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Old 04-06-2011, 02:33 PM   #12
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I've read through some of the procedures and I end up with more questions.

For example adjusting wing incidence based of results from a step in the procedure. On most of my planes wing incidence is set by the designer. Carbon fiber wing joiner tube and locating pin on wing fixes wing position, the wing sort of plugs into a predetermined location set by the designer. Or in the case of my Multiplex Acromaster the wing plugs into the fuselage. How do you change the wing incidence?

In another step you adjust wing dihedral based of performance results of a step in the procedure. How would you adjust dihedral? In my case all of my planes are staright wing with no dihedral.

I appreciate all the feedback and I'm sure I'll be better for having gone through all of this but some of it...at this point...I'm struggling with.


Originally Posted by Larry3215 View Post
There is more to setting CG then a single flight maneuver.

You really need to "trim" the entire model because there are a number of settings and adjustments that effect each other. changing one thing generally requires changing something else as well.

For example, poor decolage or an incorrect motor offset can mask or accentuate CG problems.

Trimming is a multi-step process that can take many flights. It involves going through the steps, makeing changes as needed, then going back through the steps again to see how those changes effected other adjustments.

I admit to rarely going through the entire process to completion, however, even once through will make a world of difference in how your plane flys. it will also increase your understanding of how the model works and why it flys the way it does. you will end up a better pilot in addition to haveing a plane that flys better.

Check out these sites for trimming guides and set by step procedures.

http://www.dmac.org.uk/

click on downloads, say yes to the legal stuff, then you can download different trimming and flying guides.


This next one is a simplified version of the one above. It covers all the basics pretty well though and has the advantage of being one page you can print and take with you to the field.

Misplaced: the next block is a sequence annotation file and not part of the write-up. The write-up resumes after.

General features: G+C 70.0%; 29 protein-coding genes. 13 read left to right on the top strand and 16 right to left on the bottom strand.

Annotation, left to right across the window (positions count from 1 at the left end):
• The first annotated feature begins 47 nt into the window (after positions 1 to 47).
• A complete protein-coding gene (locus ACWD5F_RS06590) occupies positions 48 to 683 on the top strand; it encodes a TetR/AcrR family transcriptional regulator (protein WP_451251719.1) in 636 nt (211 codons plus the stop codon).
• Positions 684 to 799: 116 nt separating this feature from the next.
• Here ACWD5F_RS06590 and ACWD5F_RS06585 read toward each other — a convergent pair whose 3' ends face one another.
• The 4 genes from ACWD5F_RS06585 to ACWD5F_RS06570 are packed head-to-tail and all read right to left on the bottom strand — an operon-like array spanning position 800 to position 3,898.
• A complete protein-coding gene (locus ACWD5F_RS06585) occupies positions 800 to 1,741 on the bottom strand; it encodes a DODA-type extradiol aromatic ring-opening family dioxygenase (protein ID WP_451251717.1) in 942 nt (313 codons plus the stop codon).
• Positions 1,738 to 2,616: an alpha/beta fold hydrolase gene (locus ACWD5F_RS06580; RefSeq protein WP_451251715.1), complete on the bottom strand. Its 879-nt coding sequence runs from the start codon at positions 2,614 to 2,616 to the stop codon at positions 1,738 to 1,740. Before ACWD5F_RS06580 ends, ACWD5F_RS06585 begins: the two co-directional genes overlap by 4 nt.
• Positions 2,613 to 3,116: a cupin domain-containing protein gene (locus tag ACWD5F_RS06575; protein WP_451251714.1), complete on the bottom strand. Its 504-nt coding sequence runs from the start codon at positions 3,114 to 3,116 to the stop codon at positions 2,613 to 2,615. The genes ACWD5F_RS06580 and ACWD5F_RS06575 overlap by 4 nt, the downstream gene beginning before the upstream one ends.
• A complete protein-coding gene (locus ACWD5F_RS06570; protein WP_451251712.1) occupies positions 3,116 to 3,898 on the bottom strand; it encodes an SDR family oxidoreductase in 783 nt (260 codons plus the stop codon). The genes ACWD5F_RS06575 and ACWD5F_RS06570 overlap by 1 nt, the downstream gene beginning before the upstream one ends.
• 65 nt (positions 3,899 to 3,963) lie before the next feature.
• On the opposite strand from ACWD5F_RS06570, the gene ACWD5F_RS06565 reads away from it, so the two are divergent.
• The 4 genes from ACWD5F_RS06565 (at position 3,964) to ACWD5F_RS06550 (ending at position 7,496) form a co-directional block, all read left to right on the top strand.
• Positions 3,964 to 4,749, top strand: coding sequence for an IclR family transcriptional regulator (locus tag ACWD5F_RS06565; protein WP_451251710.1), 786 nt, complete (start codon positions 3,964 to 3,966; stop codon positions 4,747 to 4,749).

http://www.palosrc.com/index.php?opt...1:ic&Itemid=50


If your really into it, you can also checkout the IMAC web sites and the National Society of Radio Control Aerobatics web sites for additional info on trimming and initial setup of models.
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Old 04-06-2011, 03:52 PM   #13
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You are quite right; there is no easy way to adjust incidence or dihedral on most planes. I assume those instructions are written for serious contest aerobatic flyers who are prepared to do serious changes to their models or develop new improved models based on their findings.
For most of us 'near enough' is good enough.

To be honest I would question some of the recommendations. For instance adjusting incidence would have to be done in conjunction with adjusting CG, the two are highly interdependent and canít really be treated separately.

Steve
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Old 04-06-2011, 04:11 PM   #14
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Originally Posted by JetPlaneFlyer View Post
You are quite right; there is no easy way to adjust incidence or dihedral on most planes. I assume those instructions are written for serious contest aerobatic flyers who are prepared to do serious changes to their models or develop new improved models based on their findings.
For most of us 'near enough' is good enough.

To be honest I would question some of the recommendations. For instance adjusting incidence would have to be done in conjunction with adjusting CG, the two are highly interdependent and can’t really be treated separately.

Steve
Exactly Steve. That statement I highlighted is why the instructions say to go through the steps multiple times Each adjustment you make effects other things. For example, CG changes also effect the camber settings (aileron droop or reflex) as well as down thrust.

The steps listed at the DMAC web site I linked to first above is a lot more thorough than the short list at the PalosRC web site. It has more steps covering more areas with better instructions and more details as to why you do each step. It also goes into the initial setup of the model in more detail. The IMAC and NSRCA web sites also have more setup details and tips specifically for pattern flying.

As far as changing incidence and dihedral - these things were written back before the days of ARF's. You were expected to know how to work on your plane

You can often shim under the leading edge or trailing edge on top or bottom mounted wings. On plug in wings, its an easy mod to plug the hole where the locating pin is and drill a new one - unless the wing is recessed into the fuse.

Dihedral I admit is somewhere between a lot more trouble and buying a different model

I think I need a signature.
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Old 04-15-2011, 12:41 PM   #15
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For adjusting CG its a feel thing for me but when I want my 3d planes to be perfectly neutral I trim for upright level flight at about ĺ throttle. Fly the plane nice and level and roll inverted. If it stays on track with no inputs inverted I'm done. I then take my plane inside and put it on a CG machine to find out where the CG is located on the plane. That way I can use other batteries in the plane that weight different amounts and still have the plane fly the same. (see only have to find my CG once in flight)

3dhs junky